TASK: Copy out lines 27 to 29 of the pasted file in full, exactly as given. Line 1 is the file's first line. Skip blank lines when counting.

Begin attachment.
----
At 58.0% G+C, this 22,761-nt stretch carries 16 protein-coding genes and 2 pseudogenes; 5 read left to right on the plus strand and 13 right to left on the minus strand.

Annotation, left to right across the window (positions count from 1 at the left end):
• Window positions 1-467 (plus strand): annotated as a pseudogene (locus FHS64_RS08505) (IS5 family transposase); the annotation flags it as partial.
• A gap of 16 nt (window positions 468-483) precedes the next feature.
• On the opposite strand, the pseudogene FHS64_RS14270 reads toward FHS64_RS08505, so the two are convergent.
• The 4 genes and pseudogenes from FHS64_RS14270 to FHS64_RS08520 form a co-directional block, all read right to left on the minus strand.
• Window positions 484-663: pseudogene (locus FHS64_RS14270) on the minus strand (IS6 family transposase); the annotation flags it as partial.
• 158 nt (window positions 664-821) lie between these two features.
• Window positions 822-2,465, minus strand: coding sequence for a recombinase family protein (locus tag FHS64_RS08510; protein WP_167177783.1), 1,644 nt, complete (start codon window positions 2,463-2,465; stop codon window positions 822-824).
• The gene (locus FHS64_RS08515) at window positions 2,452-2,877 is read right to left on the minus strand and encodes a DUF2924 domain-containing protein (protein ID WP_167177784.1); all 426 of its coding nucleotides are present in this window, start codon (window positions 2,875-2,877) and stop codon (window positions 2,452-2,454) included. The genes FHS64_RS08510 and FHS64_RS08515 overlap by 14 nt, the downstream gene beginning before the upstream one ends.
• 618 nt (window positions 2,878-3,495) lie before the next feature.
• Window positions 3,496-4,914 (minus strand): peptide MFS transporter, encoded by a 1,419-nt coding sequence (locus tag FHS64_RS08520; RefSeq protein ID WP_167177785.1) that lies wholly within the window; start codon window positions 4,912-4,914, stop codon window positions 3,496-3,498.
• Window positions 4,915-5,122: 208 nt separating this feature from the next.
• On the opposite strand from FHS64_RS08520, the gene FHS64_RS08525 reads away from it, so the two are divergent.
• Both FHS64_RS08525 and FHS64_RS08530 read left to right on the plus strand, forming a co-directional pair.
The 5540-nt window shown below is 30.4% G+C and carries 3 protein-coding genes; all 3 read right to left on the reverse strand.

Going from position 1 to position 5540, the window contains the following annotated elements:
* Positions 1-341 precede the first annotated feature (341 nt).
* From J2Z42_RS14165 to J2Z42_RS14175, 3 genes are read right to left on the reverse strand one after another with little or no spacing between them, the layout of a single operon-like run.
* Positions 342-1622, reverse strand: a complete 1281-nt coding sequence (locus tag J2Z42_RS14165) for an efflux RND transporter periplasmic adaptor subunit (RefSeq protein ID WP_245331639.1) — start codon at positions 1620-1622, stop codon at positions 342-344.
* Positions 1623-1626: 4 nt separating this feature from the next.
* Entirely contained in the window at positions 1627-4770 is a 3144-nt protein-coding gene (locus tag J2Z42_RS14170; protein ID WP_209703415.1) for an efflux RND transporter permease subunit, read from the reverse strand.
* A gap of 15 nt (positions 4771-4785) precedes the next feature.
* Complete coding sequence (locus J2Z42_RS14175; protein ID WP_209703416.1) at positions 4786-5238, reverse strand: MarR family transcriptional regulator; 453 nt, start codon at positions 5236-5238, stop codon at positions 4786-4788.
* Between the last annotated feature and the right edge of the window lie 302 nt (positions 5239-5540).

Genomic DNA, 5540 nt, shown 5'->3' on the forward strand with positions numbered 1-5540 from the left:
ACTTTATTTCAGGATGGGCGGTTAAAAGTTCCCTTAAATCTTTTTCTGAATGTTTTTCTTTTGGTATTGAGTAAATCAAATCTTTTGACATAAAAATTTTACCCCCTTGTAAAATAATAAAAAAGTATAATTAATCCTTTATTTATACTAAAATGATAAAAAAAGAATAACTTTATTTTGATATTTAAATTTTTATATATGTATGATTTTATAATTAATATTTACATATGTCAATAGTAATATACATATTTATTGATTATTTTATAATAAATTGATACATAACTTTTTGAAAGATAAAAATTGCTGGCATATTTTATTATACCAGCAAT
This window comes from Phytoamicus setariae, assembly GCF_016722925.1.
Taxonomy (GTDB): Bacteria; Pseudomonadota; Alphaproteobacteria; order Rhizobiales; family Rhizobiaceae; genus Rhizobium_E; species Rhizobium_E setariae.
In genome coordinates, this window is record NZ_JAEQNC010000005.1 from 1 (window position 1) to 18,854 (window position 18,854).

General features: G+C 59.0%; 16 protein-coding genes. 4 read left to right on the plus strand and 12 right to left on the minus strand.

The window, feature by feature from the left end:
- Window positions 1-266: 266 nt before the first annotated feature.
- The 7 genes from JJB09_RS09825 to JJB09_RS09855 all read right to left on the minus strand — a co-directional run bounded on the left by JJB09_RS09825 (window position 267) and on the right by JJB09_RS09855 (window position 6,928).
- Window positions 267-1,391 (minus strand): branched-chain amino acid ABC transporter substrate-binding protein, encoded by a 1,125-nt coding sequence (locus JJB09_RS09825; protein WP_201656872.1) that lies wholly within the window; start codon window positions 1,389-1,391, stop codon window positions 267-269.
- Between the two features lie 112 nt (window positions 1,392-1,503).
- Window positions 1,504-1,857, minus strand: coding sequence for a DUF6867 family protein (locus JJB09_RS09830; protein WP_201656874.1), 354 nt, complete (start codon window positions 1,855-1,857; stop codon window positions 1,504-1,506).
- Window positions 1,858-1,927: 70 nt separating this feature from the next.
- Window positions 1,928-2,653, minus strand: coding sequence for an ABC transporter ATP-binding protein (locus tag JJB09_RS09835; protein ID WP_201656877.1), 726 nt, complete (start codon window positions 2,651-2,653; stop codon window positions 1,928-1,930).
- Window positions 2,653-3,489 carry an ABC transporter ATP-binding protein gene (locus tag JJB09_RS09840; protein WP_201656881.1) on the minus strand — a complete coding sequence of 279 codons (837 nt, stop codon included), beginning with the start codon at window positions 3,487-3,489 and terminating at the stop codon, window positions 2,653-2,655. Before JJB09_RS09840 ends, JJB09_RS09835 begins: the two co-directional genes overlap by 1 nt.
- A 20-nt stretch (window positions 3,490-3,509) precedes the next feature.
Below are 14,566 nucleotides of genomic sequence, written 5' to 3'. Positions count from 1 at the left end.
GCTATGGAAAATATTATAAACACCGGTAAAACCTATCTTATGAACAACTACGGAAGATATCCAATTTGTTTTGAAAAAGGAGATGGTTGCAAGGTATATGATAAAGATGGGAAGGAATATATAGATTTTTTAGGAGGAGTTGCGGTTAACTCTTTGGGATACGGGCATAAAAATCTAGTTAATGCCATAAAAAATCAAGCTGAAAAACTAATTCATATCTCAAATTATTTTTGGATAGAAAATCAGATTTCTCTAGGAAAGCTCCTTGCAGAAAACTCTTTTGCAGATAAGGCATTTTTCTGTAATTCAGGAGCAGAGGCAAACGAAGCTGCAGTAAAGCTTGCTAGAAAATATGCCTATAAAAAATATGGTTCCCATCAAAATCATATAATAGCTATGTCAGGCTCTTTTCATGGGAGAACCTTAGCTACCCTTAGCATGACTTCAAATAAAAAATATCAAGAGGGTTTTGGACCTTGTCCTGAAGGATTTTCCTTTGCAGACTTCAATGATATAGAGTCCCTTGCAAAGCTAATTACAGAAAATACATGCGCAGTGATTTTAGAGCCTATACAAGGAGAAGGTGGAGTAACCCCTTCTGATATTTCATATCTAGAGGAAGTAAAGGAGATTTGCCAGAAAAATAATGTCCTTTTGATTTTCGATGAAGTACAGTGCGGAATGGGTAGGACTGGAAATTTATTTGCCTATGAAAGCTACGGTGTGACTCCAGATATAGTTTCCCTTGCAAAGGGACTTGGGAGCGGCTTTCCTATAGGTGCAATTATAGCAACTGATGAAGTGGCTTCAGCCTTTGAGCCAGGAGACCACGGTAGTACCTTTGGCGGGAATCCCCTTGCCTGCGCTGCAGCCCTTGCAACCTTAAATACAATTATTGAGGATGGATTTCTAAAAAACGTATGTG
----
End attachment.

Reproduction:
ACTTTATTTCAGGATGGGCGGTTAAAAGTTCCCTTAAATCTTTTTCTGAATGTTTTTCTTTTGGTATTGAGTAAATCAAATCTTTTGACATAAAAATTTTACCCCCTTGTAAAATAATAAAAAAGTATAATTAATCCTTTATTTATACTAAAATGATAAAAAAAGAATAACTTTATTTTGATATTTAAATTTTTATATATGTATGATTTTATAATTAATATTTACATATGTCAATAGTAATATACATATTTATTGATTATTTTATAATAAATTGATACATAACTTTTTGAAAGATAAAAATTGCTGGCATATTTTATTATACCAGCAAT
This window comes from Phytoamicus setariae, assembly GCF_016722925.1.
Taxonomy (GTDB): Bacteria; Pseudomonadota; Alphaproteobacteria; order Rhizobiales; family Rhizobiaceae; genus Rhizobium_E; species Rhizobium_E setariae.